Mayo Clinic Launches Lewy Body Dementia Program, Funded by The Harry T. Mangurian Jr. Foundation

Mayo Clinic Launches Lewy Body Dementia Program, Funded by The Harry T. Mangurian Jr. Foundation
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Mayo clinicThe Harry T. Mangurian Jr. Foundation has granted the Mayo Clinic in Jacksonville, Florida, a $5.75 million gift to fund research on Lewy body dementia. Mayo will be launching a new program dedicated to advancing knowledge on diseases that cause a progressive decline in mental and physical capacities, as well as finding treatments for them.

The Mayo Clinic Dorothy and Harry T. Mangurian Jr. Lewy Body Dementia Program aims to advance both knowledge and awareness related to Lewy body dementia, the second most common type of progressive dementia after Alzheimer’s disease. In addition, the grants will be invested in the brain bank located in Mayo’s Florida campus, which is currently composed of approximately 1,000 donated organs from deceased patients.

Even though the disease is not as easily recognized by name as other diseases such as Alzheimer’s or Parkinson’s, it is still a serious neurodegenerative disease, as patients suffer psychiatric complications, like hallucinations and delusions. “Patients will see things that aren’t there, small animals, small children,” explained the neuropathologist and director of the new program, Dennis Dickson, M.D. “They will, for example, deny that their spouse is their spouse — ‘You look like my wife, but you’re not my wife. You’re an impostor.'”

This not the first time that the Harry T. Mangurian Jr. Foundation and the Mayo Clinic have worked together, as the foundation previously funded research that led to the discovery of a genome association that identified the risk factors for Lewy body dementia. In addition, the scientists were also able to determine a Lewy body dementia gene within the last year that is found to run in some families.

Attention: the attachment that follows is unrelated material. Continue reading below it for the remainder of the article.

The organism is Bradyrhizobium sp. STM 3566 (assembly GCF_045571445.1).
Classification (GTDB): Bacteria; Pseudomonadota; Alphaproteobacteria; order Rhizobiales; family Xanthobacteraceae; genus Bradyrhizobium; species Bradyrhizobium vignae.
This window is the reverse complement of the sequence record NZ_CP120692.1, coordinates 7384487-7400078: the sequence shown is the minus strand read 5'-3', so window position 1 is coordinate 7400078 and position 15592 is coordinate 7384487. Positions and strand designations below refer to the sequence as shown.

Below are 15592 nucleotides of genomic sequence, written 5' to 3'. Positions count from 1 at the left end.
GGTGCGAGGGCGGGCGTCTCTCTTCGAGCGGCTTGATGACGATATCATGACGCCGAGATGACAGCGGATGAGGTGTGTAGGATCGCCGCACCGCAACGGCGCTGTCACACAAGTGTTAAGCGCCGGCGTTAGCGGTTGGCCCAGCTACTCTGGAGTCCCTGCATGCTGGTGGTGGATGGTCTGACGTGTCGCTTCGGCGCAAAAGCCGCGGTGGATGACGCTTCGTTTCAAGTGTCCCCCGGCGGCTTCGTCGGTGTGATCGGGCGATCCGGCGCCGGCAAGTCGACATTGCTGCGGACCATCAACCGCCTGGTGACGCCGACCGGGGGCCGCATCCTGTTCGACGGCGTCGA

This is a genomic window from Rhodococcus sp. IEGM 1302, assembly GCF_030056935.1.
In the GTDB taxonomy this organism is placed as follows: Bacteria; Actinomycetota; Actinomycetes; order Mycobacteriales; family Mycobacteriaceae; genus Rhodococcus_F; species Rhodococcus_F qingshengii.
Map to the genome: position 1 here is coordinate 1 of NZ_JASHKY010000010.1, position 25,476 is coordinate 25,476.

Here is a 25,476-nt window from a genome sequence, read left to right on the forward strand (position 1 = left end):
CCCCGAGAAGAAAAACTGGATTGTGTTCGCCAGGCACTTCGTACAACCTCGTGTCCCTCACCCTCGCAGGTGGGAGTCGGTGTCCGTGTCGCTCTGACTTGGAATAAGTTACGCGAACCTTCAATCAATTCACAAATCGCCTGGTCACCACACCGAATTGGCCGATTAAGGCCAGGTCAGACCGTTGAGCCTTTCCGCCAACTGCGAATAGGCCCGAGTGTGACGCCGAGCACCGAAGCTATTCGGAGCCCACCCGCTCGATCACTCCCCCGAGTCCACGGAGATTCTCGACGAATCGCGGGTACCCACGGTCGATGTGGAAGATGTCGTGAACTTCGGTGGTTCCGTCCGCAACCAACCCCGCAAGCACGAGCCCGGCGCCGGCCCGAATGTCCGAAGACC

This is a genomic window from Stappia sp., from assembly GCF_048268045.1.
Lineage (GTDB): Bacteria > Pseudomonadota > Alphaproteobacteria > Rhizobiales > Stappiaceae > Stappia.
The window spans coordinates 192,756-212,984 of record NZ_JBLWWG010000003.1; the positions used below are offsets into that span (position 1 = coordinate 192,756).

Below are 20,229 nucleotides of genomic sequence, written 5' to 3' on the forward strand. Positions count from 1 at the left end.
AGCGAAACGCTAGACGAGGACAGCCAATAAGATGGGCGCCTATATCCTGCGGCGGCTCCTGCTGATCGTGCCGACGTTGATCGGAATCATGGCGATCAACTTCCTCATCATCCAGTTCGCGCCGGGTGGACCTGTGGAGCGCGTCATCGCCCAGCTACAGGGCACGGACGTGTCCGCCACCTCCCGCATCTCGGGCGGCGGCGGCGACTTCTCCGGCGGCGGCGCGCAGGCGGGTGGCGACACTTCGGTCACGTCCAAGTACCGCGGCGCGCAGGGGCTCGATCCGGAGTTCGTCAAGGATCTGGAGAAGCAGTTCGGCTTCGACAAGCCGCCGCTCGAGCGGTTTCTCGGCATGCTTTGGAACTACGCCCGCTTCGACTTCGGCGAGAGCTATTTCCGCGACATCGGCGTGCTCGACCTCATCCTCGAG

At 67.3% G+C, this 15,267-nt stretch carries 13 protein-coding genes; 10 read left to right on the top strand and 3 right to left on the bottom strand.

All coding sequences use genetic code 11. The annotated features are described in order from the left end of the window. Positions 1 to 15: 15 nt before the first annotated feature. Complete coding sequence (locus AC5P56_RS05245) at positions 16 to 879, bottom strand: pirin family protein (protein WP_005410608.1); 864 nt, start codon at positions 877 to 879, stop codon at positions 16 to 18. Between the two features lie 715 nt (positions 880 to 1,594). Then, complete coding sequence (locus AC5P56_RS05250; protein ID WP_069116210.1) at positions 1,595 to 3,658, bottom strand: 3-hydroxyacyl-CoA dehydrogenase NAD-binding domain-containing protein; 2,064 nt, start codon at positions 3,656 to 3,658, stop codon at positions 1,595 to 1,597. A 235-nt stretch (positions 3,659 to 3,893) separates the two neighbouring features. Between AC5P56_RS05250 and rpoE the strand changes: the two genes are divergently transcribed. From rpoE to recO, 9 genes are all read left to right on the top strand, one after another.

“We at the Harry T. Mangurian Jr. Foundation are dedicated to supporting research seeking a cure to this disease and are proud of partnering with Mayo Clinic in this ongoing effort,” stated the vice president of the foundation, Gordon Latz.

One of the problems related to the disease is its semblance to other neurodegenerative diseases, like Alzheimer’s and Parkinson’s. The first cases were reported in the mid-1960s, but it was not until the 1980s that it started being diagnosed. The studies currently being conducted at the Mayo Clinic on Lewy body dementia include sleep studies, neuroimaging techniques, long-term patient studies, and laboratory research.

“We’re especially grateful to the Mangurian Foundation for their commitment to making Lewy body dementia a more widely known disorder,” said Dickson, who co-chaired a national committee that established a series of research priorities on Lewy body dementia.

Ana holds a PhD in Immunology from the University of Lisbon and worked as a postdoctoral researcher at Instituto de Medicina Molecular (iMM) in Lisbon, Portugal. She graduated with a BSc in Genetics from the University of Newcastle and received a Masters in Biomolecular Archaeology from the University of Manchester, England. After leaving the lab to pursue a career in Science Communication, she served as the Director of Science Communication at iMM.
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Ana holds a PhD in Immunology from the University of Lisbon and worked as a postdoctoral researcher at Instituto de Medicina Molecular (iMM) in Lisbon, Portugal. She graduated with a BSc in Genetics from the University of Newcastle and received a Masters in Biomolecular Archaeology from the University of Manchester, England. After leaving the lab to pursue a career in Science Communication, she served as the Director of Science Communication at iMM.
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